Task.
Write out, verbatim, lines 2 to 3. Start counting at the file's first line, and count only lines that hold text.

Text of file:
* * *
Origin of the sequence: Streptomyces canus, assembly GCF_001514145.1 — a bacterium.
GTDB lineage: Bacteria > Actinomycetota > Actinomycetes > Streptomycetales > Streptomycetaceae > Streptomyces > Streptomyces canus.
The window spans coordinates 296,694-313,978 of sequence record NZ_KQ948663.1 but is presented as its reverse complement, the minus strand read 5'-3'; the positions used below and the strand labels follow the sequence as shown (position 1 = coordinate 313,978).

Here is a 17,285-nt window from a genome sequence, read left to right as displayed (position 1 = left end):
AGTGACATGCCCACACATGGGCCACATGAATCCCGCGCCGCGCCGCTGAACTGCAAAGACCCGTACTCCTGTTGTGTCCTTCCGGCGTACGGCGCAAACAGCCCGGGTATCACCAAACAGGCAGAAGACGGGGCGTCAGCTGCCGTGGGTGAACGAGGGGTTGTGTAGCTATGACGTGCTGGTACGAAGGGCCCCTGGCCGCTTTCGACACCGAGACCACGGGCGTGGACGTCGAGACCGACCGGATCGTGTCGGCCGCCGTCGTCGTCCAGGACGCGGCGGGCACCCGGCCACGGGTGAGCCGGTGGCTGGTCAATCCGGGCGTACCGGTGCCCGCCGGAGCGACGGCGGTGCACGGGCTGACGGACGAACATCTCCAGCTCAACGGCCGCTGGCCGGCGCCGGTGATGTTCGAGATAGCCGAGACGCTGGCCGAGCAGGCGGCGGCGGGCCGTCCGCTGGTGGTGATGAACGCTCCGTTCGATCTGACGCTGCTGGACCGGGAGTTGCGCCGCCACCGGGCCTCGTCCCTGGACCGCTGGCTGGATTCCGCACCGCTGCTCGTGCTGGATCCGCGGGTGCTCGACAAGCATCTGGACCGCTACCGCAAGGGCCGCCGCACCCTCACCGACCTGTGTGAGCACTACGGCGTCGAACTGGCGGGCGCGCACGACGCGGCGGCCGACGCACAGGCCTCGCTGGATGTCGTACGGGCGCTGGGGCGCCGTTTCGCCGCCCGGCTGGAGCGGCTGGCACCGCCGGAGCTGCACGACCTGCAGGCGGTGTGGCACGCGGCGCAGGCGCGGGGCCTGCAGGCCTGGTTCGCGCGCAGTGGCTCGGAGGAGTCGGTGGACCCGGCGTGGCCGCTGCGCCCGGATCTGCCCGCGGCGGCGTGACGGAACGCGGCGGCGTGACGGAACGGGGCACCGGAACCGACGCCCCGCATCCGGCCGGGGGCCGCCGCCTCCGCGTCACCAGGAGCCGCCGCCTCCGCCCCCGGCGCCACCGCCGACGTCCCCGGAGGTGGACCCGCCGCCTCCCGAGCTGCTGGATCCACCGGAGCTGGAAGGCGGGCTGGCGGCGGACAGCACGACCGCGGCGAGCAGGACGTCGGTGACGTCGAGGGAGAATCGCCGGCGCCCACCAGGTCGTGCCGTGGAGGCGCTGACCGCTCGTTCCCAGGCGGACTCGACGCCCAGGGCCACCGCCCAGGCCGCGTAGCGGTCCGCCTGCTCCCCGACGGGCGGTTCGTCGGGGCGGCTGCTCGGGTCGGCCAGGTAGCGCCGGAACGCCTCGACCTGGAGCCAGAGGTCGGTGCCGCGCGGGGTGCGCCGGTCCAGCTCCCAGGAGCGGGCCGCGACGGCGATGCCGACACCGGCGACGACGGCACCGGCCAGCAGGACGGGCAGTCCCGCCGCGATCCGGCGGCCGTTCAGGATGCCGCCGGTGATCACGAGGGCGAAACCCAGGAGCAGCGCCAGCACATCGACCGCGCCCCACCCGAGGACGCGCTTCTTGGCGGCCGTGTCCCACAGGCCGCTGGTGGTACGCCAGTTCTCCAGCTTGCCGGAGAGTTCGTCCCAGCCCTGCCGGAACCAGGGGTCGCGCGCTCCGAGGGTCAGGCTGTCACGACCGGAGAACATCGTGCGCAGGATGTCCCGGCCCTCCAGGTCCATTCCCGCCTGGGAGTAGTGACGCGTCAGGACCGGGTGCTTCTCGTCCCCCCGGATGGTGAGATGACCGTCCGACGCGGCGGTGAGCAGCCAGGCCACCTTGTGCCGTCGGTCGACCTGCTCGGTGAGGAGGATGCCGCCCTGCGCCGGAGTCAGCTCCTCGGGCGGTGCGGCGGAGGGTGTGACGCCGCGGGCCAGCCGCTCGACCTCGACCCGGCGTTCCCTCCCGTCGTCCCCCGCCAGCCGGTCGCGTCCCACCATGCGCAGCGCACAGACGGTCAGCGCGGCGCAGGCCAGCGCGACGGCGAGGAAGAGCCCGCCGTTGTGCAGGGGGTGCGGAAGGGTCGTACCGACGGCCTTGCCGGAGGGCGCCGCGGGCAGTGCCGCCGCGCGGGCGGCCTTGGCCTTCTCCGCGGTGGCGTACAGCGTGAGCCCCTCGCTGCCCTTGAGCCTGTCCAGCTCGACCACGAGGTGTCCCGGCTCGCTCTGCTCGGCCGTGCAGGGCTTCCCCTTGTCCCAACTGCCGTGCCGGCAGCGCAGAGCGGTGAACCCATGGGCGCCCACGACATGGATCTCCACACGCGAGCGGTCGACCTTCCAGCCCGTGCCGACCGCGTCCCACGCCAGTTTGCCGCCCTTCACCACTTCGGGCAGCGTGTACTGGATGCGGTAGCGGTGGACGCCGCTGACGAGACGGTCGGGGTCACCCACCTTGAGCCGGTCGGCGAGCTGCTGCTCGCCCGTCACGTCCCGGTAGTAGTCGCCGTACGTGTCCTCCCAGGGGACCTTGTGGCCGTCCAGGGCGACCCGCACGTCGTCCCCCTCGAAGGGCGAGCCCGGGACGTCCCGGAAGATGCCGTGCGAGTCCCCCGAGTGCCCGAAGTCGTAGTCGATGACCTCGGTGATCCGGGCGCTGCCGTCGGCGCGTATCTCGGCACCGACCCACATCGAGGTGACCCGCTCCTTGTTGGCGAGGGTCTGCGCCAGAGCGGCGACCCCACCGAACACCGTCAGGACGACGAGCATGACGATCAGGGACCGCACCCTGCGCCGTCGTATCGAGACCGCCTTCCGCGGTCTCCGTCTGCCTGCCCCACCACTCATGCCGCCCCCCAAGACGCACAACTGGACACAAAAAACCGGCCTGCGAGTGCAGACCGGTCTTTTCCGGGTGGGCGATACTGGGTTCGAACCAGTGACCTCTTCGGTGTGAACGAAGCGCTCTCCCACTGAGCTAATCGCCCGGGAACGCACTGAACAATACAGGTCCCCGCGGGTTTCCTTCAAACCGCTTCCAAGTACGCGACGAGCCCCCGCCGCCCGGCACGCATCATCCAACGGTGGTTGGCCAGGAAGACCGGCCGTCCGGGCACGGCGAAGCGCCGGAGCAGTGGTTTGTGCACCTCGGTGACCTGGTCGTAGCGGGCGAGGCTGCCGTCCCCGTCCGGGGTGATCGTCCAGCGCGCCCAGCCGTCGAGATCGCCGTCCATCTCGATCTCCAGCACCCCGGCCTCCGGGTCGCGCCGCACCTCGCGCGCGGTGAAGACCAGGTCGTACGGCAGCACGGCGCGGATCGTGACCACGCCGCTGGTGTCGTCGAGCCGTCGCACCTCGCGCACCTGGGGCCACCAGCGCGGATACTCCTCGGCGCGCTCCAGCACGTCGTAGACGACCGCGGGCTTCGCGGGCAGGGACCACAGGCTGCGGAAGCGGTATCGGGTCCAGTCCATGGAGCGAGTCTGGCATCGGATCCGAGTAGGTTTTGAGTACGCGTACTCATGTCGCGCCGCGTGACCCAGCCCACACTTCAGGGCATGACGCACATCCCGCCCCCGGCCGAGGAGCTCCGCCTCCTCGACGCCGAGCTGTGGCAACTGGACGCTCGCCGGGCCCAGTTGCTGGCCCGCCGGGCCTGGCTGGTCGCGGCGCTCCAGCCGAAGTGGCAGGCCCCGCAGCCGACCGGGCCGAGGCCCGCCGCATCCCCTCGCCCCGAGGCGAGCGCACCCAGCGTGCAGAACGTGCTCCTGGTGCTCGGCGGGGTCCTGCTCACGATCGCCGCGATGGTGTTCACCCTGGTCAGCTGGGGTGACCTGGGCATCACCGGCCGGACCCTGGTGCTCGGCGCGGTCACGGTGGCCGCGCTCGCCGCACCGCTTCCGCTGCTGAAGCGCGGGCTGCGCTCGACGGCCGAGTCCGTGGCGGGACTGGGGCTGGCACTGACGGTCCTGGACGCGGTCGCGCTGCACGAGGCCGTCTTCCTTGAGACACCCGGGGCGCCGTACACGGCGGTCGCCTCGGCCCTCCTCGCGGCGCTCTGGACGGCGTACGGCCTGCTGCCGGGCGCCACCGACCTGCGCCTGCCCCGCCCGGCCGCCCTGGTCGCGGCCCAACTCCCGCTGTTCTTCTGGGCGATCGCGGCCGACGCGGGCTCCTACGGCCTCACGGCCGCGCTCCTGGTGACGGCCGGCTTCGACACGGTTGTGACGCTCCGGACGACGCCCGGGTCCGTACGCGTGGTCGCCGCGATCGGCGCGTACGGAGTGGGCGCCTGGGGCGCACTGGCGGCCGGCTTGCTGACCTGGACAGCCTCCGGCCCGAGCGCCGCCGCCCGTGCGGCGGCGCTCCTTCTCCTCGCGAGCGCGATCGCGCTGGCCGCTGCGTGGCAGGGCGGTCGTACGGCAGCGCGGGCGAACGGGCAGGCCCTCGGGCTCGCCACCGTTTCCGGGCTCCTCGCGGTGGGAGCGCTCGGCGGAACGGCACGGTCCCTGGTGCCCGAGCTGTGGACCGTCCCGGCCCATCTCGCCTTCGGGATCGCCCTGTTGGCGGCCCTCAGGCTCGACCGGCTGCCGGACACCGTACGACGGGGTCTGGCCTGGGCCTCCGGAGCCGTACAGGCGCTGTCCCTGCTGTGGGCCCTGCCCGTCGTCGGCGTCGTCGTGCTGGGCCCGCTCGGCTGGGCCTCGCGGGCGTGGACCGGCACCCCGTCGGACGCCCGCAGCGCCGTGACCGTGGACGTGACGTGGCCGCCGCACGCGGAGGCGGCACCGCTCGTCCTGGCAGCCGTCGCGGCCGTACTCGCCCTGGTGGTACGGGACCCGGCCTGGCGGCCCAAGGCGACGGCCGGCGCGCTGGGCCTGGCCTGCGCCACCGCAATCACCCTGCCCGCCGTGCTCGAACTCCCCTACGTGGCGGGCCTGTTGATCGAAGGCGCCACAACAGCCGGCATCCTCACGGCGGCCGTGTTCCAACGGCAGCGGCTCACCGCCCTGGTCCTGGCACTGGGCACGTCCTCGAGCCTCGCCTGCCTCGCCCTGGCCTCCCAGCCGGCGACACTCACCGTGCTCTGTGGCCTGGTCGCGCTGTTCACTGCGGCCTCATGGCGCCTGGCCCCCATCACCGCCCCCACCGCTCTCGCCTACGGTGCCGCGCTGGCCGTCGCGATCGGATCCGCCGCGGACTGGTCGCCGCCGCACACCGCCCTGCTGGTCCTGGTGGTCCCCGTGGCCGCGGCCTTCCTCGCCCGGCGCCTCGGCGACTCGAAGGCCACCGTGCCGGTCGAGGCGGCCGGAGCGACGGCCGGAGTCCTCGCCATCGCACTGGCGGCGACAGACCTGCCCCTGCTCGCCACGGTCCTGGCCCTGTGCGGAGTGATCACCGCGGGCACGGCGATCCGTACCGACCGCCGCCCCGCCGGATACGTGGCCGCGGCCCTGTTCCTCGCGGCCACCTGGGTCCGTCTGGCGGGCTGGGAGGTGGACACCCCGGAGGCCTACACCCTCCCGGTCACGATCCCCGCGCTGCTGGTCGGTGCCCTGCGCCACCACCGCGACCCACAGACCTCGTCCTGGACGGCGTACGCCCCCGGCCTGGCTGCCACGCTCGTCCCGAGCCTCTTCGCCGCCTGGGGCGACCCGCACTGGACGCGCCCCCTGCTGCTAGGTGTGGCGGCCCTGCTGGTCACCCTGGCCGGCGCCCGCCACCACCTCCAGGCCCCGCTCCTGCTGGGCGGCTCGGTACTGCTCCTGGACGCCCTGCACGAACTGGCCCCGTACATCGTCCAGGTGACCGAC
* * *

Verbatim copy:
GTDB lineage: Bacteria > Actinomycetota > Actinomycetes > Streptomycetales > Streptomycetaceae > Streptomyces > Streptomyces canus.
The window spans coordinates 296,694-313,978 of sequence record NZ_KQ948663.1 but is presented as its reverse complement, the minus strand read 5'-3'; the positions used below and the strand labels follow the sequence as shown (position 1 = coordinate 313,978).